Rebates are bad when they are simply sales that should be offered in store. When they are deep discounts, I like them because I'm organized enough to actually send them in and keep track of what I've received and what I havent.
  • Mail-in sham... (Score:4, Insightful)

    by Anonymous Coward on Saturday April 02, 2005 @02:48AM (#12118739)
    Mail In rebates are a sham, in that it takes 8-12 weeks for the check to come in. I am not going to wait 3 months for a 2 dollar check.
    • Their rebate policy was flawed, but so are their other "policies". I will no longer shop at Bust Buy because "policy" always trumps the customer.

      Take for instance their refund policy. If you buy a computer, and pay cash, and that computer doesn't work when you get home - you must wait for a check if you want to return it for a full refund. I advised my mother on going there because of the good prices. She paid cash and got a good deal. The PC was fried and they didn't have another to exchange.

      Apparently another policy is that Bust Buy doesn't ship items from store to store or order replacement items if they are out of stock. Her options were: Wait 1 month for them to fix the computer, for free; wait 6 to 8 weeks for a refund; or pay the manufacturer to ship a replacement (and pay to take the broken machine).

      After their sales staff insulted her in the store (only for wanting what was due), she decided to get the refund and buy a machine elsewhere.

      Still, if I pay cash - why should I wait for a check in the mail? Cashing a check isn't cheap for people who don't have checking accounts, not everyone does have one too. Hell, they discourage the use of checks as it is.

      Someone should also look into the fact that they never honor their rewards program. In one visit we bought $300 in DVD's and was supposed to get a $25 store credit in the mail (after paying another $10 to join the "club"). The credit never came and they don't even have us on file. Worst part is that we bought more, expensive, items there hoping we'd get a reward!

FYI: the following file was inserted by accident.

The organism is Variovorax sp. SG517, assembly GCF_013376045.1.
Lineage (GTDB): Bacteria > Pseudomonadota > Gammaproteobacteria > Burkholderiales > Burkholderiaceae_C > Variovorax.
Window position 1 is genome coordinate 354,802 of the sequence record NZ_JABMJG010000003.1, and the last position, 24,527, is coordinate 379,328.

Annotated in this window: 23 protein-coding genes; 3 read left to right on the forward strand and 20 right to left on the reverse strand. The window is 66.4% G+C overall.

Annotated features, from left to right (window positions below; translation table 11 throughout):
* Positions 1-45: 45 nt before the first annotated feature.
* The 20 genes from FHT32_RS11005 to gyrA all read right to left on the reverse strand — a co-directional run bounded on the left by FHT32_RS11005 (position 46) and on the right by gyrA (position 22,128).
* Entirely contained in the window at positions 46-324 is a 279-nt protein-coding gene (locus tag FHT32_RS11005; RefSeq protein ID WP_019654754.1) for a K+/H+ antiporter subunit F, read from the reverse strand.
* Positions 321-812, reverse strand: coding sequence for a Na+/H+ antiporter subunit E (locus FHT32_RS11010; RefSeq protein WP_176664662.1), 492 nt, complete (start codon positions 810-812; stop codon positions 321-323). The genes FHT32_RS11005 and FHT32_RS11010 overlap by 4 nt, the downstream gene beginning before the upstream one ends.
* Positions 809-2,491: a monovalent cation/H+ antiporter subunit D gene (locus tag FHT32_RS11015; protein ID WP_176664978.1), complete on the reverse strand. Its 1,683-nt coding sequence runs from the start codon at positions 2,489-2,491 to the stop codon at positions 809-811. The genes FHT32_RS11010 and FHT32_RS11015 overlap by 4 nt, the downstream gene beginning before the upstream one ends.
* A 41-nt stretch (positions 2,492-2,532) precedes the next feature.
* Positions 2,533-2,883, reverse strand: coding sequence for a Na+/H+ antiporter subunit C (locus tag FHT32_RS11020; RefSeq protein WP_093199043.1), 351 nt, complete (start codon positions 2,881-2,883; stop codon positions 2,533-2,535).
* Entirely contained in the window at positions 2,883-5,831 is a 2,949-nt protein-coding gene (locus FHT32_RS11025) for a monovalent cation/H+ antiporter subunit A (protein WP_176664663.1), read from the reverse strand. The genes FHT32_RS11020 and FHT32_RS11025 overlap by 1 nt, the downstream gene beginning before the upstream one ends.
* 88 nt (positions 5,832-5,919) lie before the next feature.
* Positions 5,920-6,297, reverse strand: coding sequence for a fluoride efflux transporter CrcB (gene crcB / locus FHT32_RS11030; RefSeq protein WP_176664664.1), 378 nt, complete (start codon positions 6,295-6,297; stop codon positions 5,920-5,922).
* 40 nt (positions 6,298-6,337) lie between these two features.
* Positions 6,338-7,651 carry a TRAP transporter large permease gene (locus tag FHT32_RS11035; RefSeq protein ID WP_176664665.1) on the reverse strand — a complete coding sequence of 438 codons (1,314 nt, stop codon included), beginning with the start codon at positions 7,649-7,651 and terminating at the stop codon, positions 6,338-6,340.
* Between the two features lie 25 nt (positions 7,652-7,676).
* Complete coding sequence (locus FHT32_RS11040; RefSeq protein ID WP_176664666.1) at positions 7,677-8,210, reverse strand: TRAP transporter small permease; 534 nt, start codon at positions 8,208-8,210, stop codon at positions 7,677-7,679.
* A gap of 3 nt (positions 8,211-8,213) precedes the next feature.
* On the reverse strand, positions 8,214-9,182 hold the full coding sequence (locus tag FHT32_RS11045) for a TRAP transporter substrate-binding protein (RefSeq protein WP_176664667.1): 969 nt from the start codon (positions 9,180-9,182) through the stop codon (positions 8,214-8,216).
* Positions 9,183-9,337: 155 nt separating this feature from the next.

Scam!
      • by sumdumass (711423) on Saturday April 02, 2005 @04:11AM (#12118983) Journal
        what took me over the limit was when i bought a hardrive. They assured me the rebate would only take a couple of weeks so i put the extra money out with hopes that the $30 would be back in time to pay my car insuance.

        It sure was refunded in time. only problem is that they sent it in the form of a $30 gift card and was only good at best buy. I took a copy of the add along with a copy of the reciet and warenty info that they gave me when i bought the hardrive. They said nothign could be done, either sppend the credit on the giftcard or let it expire. I guess if i had enough money, i should have taken them to small claims court or somethign.
        • by Hadlock (143607) on Saturday April 02, 2005 @04:52AM (#12119059) Homepage Journal
          no shit you picked a good user name! play the retail game - politely ask form some pen and paper, and when they give it to you, ask to see the manager so you can get his or her boss's name and number + corperate. at which point they'll bend over backwards and give you the cash you should have recieved.

          on the other hand i have zero sympathy for you risking your credit rating over a stupid hard drive - you should never make impulse buys over $50, especially if you have to budget your money as closely as you apparently do.
      • Still, if I pay cash - why should I wait for a check in the mail? Cashing a check isn't cheap for people who don't have checking accounts, not everyone does have one too. Hell, they discourage the use of checks as it is.

        Many stores don't do cash refunds because they don't want to keep large amounts of cash on hand just in case somebody needs a refund. Cash is too tempting for robbery or sticky fingers.

        You can pay for large items in cash, sure, but if it's over a certain amount (varies by store policy

      • by pipingguy (566974) on Saturday April 02, 2005 @05:23AM (#12119109) Homepage

        Still, if I pay cash - why should I wait for a check in the mail? Cashing a check isn't cheap for people who don't have checking accounts...